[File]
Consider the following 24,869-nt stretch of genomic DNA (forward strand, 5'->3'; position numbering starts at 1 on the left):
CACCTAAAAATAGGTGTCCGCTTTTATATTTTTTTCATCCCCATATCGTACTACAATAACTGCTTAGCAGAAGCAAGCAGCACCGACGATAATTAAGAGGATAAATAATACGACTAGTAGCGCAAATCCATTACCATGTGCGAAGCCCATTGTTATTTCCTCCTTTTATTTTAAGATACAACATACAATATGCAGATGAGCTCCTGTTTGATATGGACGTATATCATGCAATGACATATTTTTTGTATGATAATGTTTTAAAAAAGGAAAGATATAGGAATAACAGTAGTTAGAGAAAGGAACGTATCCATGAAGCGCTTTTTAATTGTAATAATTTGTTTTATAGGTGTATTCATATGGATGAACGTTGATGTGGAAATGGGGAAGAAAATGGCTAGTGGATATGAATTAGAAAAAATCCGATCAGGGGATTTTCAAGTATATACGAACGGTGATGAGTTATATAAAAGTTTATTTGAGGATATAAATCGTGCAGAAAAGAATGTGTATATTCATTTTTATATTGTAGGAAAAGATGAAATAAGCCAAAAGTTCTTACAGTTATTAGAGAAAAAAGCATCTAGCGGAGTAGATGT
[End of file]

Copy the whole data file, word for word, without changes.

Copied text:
Consider the following 24,869-nt stretch of genomic DNA (forward strand, 5'->3'; position numbering starts at 1 on the left):
CACCTAAAAATAGGTGTCCGCTTTTATATTTTTTTCATCCCCATATCGTACTACAATAACTGCTTAGCAGAAGCAAGCAGCACCGACGATAATTAAGAGGATAAATAATACGACTAGTAGCGCAAATCCATTACCATGTGCGAAGCCCATTGTTATTTCCTCCTTTTATTTTAAGATACAACATACAATATGCAGATGAGCTCCTGTTTGATATGGACGTATATCATGCAATGACATATTTTTTGTATGATAATGTTTTAAAAAAGGAAAGATATAGGAATAACAGTAGTTAGAGAAAGGAACGTATCCATGAAGCGCTTTTTAATTGTAATAATTTGTTTTATAGGTGTATTCATATGGATGAACGTTGATGTGGAAATGGGGAAGAAAATGGCTAGTGGATATGAATTAGAAAAAATCCGATCAGGGGATTTTCAAGTATATACGAACGGTGATGAGTTATATAAAAGTTTATTTGAGGATATAAATCGTGCAGAAAAGAATGTGTATATTCATTTTTATATTGTAGGAAAAGATGAAATAAGCCAAAAGTTCTTACAGTTATTAGAGAAAAAAGCATCTAGCGGAGTAGATGT